When the Supercommittee Fails

-- Posted by Neil H. Buchanan

The deal that allowed the debt ceiling to be increased this past summer -- formally, the Budget Control Act of 2011 -- famously included the creation of the so-called "supercommittee," a 12-member House/Senate bipartisan panel that is supposed to write fast-track legislation to reduce deficits by $1.5 trillion over a ten-year period. If the committee fails to do so, automatic cuts of $1.2 trillion are to ensue. (This is the so-called "trigger mechanism.") The committee's deadline is Nov. 23, next Wednesday. At this point, the committee appears to be hopelessly deadlocked -- although that could be a simple matter of brinksmanship. Here, I will discuss an interesting aspect of the discussion of the nature of the automatic cuts, followed by some thoughts on the consequences of a full or partial failure by the committee to produce a proposal.

The news coverage of this complicated legislative dance has described the trigger mechanism's $1.2 trillion in spending cuts as being "equally divided" between defense and nondefense spending. This is accurate but misleading, causing some media outlets to claim that there are $600 billion of potential spending cuts on the table for both defense and nondefense spending. In fact, the $1.2 trillion includes $216 billion in "stipulated reduction for debt service," with $494 billion each in defense and nondefense required cuts over ten years. (See the notes for the table on p. 23 of this document.)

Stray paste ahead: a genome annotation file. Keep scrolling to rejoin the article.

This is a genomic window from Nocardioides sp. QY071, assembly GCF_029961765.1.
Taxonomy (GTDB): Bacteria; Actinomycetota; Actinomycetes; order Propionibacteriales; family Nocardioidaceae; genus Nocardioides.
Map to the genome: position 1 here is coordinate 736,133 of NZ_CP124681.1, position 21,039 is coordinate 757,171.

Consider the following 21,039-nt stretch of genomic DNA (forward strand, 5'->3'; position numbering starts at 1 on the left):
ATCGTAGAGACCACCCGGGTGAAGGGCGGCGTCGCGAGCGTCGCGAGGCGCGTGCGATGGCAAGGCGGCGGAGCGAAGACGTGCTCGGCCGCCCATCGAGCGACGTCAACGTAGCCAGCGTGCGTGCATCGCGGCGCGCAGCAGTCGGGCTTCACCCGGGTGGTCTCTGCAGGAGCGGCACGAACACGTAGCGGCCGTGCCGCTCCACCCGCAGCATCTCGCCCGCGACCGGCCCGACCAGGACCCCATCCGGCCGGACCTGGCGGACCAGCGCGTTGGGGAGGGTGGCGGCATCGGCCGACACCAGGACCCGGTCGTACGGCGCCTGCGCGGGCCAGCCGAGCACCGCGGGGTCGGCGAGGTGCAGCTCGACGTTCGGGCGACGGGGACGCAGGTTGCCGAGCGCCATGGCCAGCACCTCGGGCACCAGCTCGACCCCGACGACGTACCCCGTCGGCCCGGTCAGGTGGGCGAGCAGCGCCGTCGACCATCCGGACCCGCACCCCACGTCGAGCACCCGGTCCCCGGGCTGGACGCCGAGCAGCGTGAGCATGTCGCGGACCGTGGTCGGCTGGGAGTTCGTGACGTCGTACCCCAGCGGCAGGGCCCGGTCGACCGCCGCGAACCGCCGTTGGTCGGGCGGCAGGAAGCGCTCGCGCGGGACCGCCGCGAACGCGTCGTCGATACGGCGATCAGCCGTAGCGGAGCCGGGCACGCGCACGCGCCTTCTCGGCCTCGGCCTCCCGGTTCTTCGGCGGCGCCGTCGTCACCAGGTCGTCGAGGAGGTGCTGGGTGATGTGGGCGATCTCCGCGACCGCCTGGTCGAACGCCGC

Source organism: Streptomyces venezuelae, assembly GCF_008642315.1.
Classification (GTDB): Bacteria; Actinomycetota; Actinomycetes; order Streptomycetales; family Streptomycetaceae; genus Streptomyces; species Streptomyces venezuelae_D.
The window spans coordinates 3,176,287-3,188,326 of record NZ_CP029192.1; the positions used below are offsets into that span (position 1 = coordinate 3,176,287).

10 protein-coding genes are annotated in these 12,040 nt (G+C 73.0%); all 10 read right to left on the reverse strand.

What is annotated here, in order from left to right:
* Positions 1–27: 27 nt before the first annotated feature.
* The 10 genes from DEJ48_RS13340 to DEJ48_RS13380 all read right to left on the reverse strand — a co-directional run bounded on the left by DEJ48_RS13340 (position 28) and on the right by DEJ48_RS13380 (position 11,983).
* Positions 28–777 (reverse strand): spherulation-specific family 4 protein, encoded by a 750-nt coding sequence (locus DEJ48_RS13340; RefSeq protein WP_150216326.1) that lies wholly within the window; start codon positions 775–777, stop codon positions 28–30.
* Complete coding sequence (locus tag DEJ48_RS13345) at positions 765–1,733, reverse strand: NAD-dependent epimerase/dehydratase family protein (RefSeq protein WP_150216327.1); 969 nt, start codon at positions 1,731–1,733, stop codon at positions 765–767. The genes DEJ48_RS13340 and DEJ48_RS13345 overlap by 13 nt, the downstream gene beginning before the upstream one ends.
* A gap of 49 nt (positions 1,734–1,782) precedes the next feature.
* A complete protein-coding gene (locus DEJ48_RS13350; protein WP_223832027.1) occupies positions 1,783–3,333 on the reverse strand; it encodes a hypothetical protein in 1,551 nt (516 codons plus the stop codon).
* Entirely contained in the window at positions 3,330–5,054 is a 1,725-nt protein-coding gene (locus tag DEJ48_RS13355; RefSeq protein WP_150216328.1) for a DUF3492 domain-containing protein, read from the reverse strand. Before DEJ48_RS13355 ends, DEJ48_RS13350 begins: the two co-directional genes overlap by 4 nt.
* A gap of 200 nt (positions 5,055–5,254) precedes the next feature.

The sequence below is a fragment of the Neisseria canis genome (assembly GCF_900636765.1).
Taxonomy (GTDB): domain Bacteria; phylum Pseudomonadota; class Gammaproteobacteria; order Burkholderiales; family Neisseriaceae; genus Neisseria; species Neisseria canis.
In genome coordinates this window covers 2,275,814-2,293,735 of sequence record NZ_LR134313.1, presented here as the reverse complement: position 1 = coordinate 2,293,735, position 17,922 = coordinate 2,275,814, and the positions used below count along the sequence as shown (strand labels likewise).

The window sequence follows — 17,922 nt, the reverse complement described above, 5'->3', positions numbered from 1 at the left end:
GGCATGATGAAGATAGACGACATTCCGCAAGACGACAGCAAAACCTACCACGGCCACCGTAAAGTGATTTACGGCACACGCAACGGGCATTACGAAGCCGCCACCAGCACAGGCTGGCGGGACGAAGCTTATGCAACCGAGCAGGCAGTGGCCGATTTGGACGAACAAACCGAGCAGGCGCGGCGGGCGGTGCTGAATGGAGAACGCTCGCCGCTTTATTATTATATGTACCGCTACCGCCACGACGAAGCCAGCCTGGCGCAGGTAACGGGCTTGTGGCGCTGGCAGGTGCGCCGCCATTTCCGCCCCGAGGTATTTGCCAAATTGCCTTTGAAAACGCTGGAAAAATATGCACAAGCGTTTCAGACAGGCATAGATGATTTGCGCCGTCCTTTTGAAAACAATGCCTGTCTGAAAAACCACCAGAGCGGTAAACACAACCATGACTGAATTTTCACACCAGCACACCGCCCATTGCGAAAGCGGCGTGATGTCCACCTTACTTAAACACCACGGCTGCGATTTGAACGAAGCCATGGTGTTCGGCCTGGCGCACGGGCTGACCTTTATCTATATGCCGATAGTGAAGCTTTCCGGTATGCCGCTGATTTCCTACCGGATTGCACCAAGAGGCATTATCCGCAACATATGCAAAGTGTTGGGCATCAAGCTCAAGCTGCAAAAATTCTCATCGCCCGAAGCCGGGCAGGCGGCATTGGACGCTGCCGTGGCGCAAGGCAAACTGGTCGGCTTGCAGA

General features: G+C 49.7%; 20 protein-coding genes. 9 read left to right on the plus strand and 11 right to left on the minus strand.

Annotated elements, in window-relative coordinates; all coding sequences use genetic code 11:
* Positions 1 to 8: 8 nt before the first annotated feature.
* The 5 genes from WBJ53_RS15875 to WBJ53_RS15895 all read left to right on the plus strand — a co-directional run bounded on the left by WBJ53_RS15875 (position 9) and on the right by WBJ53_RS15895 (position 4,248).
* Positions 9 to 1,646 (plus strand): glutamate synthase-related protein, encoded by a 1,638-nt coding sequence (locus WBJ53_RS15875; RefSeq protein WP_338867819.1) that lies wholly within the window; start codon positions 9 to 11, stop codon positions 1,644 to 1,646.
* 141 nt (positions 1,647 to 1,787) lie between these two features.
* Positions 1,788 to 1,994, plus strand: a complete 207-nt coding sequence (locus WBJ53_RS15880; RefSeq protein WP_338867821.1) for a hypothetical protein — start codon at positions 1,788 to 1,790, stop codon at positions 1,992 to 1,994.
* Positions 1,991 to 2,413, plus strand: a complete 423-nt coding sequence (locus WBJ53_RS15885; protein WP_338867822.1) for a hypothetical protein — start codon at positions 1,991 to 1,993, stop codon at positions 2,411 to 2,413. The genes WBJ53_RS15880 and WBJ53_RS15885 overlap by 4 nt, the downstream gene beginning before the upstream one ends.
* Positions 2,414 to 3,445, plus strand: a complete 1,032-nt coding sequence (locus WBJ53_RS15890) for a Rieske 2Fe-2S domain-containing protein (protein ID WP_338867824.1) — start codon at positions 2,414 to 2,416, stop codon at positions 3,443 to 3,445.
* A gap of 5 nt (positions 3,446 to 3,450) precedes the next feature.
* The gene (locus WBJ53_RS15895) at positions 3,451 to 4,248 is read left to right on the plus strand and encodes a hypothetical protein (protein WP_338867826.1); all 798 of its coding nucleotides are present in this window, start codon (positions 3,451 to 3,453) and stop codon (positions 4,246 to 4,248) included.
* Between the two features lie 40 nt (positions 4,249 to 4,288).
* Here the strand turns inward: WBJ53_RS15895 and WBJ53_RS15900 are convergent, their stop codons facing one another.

[Update: The November 17 episode of "The Daily Show" included a clip of Sen. Lindsey Graham -- who is supposedly one of the "grown ups" in the Republican Party, falsely claiming that the trigger would require "six hundred billion dollars in defense cuts." Surely someone in Graham's position should know better. A difference of $106 billion -- which overstates the cuts by more than 21% -- seems rather significant.]

The cuts to both defense and nondefense spending, therefore, are $106 billion less than is being reported. (Note also that the domestic cuts can include cuts in Medicare, but not from Social Security.) Furthermore, of the $917 billion in 10-year cuts that were already enacted in the Budget Control Act, $350 billion was for "security spending" (which is broader than just Pentagon spending), $43 billion less than the cuts in nonsecurity spending (with the remainder of the total again being debt service reductions).

This arithmetic is important because of what it tells us about the politics of defense spending in the United States. Some Republicans in Congress have proposed eliminating the automatic cuts in defense spending, should the supercommittee fail. This is unsurprising, given the pro-military spending stance of many conservative politicians. Even the liberal editorial page of The New York Times, however, described the automatic trigger as "an across-the-board cut of $1.2 trillion that would hit particularly hard at defense programs." They give us no basis on which to evaluate what makes such cuts especially onerous for defense. There is no reference, for example, to how these cuts compare on a percentage basis of current military versus non-military spending, or as cuts to the future growth in military versus non-military spending, or any other standard.

It is difficult to see how the cuts to defense could be more onerous than the nondefense cuts, by any standard of comparison, especially when one considers that nondefense spending is under constant attack by budget hawks in both parties, whereas defense/security spending has doubled in the past ten years.